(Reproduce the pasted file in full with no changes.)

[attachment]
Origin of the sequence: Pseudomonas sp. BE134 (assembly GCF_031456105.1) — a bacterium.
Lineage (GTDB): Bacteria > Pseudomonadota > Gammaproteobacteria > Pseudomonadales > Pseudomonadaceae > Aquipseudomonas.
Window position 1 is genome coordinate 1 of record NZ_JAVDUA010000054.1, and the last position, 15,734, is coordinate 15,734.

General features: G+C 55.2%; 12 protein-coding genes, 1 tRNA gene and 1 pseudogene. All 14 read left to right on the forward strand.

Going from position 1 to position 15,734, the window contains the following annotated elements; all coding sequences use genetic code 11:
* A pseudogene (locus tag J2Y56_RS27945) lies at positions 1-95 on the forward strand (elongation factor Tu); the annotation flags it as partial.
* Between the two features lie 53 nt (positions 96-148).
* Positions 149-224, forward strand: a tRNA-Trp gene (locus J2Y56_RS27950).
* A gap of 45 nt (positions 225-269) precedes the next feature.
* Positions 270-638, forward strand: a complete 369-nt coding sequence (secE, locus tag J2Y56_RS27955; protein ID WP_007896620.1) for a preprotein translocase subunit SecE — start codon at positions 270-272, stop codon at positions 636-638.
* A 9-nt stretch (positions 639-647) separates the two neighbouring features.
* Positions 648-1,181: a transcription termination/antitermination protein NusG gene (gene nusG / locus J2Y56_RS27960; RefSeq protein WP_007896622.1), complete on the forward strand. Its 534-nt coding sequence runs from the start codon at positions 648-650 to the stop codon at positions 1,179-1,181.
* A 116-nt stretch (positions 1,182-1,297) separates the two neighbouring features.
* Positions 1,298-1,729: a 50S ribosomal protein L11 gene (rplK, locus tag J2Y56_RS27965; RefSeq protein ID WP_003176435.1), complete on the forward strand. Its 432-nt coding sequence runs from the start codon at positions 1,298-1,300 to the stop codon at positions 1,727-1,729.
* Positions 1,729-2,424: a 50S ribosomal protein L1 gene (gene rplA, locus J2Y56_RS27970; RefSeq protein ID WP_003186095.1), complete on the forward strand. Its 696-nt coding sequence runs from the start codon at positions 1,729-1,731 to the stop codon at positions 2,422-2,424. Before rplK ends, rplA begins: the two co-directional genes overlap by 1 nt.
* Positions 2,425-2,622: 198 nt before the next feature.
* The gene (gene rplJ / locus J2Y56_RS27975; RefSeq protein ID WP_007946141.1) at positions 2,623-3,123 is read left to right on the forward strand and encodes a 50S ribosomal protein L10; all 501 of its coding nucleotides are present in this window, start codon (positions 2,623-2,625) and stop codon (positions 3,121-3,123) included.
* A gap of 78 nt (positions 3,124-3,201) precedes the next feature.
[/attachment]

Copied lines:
Origin of the sequence: Pseudomonas sp. BE134 (assembly GCF_031456105.1) — a bacterium.
Lineage (GTDB): Bacteria > Pseudomonadota > Gammaproteobacteria > Pseudomonadales > Pseudomonadaceae > Aquipseudomonas.
Window position 1 is genome coordinate 1 of record NZ_JAVDUA010000054.1, and the last position, 15,734, is coordinate 15,734.

General features: G+C 55.2%; 12 protein-coding genes, 1 tRNA gene and 1 pseudogene. All 14 read left to right on the forward strand.

Going from position 1 to position 15,734, the window contains the following annotated elements; all coding sequences use genetic code 11:
* A pseudogene (locus tag J2Y56_RS27945) lies at positions 1-95 on the forward strand (elongation factor Tu); the annotation flags it as partial.
* Between the two features lie 53 nt (positions 96-148).
* Positions 149-224, forward strand: a tRNA-Trp gene (locus J2Y56_RS27950).
* A gap of 45 nt (positions 225-269) precedes the next feature.
* Positions 270-638, forward strand: a complete 369-nt coding sequence (secE, locus tag J2Y56_RS27955; protein ID WP_007896620.1) for a preprotein translocase subunit SecE — start codon at positions 270-272, stop codon at positions 636-638.
* A 9-nt stretch (positions 639-647) separates the two neighbouring features.
* Positions 648-1,181: a transcription termination/antitermination protein NusG gene (gene nusG / locus J2Y56_RS27960; RefSeq protein WP_007896622.1), complete on the forward strand. Its 534-nt coding sequence runs from the start codon at positions 648-650 to the stop codon at positions 1,179-1,181.
* A 116-nt stretch (positions 1,182-1,297) separates the two neighbouring features.
* Positions 1,298-1,729: a 50S ribosomal protein L11 gene (rplK, locus tag J2Y56_RS27965; RefSeq protein ID WP_003176435.1), complete on the forward strand. Its 432-nt coding sequence runs from the start codon at positions 1,298-1,300 to the stop codon at positions 1,727-1,729.
* Positions 1,729-2,424: a 50S ribosomal protein L1 gene (gene rplA, locus J2Y56_RS27970; RefSeq protein ID WP_003186095.1), complete on the forward strand. Its 696-nt coding sequence runs from the start codon at positions 1,729-1,731 to the stop codon at positions 2,422-2,424. Before rplK ends, rplA begins: the two co-directional genes overlap by 1 nt.
* Positions 2,425-2,622: 198 nt before the next feature.
* The gene (gene rplJ / locus J2Y56_RS27975; RefSeq protein ID WP_007946141.1) at positions 2,623-3,123 is read left to right on the forward strand and encodes a 50S ribosomal protein L10; all 501 of its coding nucleotides are present in this window, start codon (positions 2,623-2,625) and stop codon (positions 3,121-3,123) included.
* A gap of 78 nt (positions 3,124-3,201) precedes the next feature.